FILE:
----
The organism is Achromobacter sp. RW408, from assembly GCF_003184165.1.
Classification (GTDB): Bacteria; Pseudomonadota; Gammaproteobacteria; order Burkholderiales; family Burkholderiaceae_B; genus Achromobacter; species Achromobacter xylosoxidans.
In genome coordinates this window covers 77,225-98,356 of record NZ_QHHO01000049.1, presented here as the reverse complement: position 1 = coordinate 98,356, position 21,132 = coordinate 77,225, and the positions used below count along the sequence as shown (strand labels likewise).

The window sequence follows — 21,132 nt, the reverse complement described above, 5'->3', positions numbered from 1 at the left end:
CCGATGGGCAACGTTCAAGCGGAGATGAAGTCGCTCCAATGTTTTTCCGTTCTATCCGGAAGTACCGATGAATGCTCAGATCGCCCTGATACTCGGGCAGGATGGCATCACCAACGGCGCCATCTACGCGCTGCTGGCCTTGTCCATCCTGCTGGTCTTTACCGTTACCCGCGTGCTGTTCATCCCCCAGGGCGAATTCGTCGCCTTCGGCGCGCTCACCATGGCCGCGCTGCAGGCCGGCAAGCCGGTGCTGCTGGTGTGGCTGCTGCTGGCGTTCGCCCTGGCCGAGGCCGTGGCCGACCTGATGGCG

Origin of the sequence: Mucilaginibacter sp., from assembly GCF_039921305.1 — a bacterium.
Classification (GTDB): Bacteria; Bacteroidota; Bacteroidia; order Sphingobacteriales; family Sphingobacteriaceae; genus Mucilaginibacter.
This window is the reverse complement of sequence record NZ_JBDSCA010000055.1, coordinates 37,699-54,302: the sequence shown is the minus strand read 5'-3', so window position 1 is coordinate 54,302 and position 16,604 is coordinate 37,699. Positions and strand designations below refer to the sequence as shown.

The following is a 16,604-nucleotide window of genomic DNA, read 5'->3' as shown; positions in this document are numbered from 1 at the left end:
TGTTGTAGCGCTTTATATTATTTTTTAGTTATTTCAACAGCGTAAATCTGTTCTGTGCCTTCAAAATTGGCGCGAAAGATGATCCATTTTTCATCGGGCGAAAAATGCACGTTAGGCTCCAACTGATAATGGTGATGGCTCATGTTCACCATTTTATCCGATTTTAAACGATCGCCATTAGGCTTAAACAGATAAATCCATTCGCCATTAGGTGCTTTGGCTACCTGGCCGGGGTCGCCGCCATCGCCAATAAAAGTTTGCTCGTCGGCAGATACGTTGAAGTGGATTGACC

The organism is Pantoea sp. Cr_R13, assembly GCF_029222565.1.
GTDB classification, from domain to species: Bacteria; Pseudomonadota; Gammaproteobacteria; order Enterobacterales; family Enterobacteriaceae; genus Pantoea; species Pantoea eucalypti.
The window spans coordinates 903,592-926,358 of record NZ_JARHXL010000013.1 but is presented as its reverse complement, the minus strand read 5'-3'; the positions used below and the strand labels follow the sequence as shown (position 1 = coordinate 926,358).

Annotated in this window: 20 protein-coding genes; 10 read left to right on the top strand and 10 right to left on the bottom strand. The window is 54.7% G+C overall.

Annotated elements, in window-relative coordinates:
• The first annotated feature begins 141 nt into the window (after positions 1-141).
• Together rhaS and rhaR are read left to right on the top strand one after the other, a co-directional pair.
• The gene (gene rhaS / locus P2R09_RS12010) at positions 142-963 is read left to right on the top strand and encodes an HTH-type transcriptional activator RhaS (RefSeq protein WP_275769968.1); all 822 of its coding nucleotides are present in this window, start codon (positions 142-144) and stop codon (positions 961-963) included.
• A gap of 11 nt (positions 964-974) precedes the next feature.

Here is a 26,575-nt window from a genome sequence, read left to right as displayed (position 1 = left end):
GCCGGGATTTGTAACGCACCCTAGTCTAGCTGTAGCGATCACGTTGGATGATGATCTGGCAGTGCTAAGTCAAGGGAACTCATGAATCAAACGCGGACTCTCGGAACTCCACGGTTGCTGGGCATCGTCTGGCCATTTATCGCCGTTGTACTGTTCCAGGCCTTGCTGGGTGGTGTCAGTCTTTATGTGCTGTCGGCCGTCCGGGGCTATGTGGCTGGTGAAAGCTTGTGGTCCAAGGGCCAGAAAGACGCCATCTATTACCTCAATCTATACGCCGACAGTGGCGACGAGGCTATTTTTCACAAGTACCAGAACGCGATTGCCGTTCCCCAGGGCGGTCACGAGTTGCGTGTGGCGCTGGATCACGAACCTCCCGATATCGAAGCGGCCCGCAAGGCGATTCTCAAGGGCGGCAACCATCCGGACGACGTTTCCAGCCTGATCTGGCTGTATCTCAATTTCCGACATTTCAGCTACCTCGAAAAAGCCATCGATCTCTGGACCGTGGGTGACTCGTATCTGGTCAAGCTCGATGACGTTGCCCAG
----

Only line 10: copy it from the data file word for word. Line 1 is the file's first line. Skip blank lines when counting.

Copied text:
TGTTGTAGCGCTTTATATTATTTTTTAGTTATTTCAACAGCGTAAATCTGTTCTGTGCCTTCAAAATTGGCGCGAAAGATGATCCATTTTTCATCGGGCGAAAAATGCACGTTAGGCTCCAACTGATAATGGTGATGGCTCATGTTCACCATTTTATCCGATTTTAAACGATCGCCATTAGGCTTAAACAGATAAATCCATTCGCCATTAGGTGCTTTGGCTACCTGGCCGGGGTCGCCGCCATCGCCAATAAAAGTTTGCTCGTCGGCAGATACGTTGAAGTGGATTGACC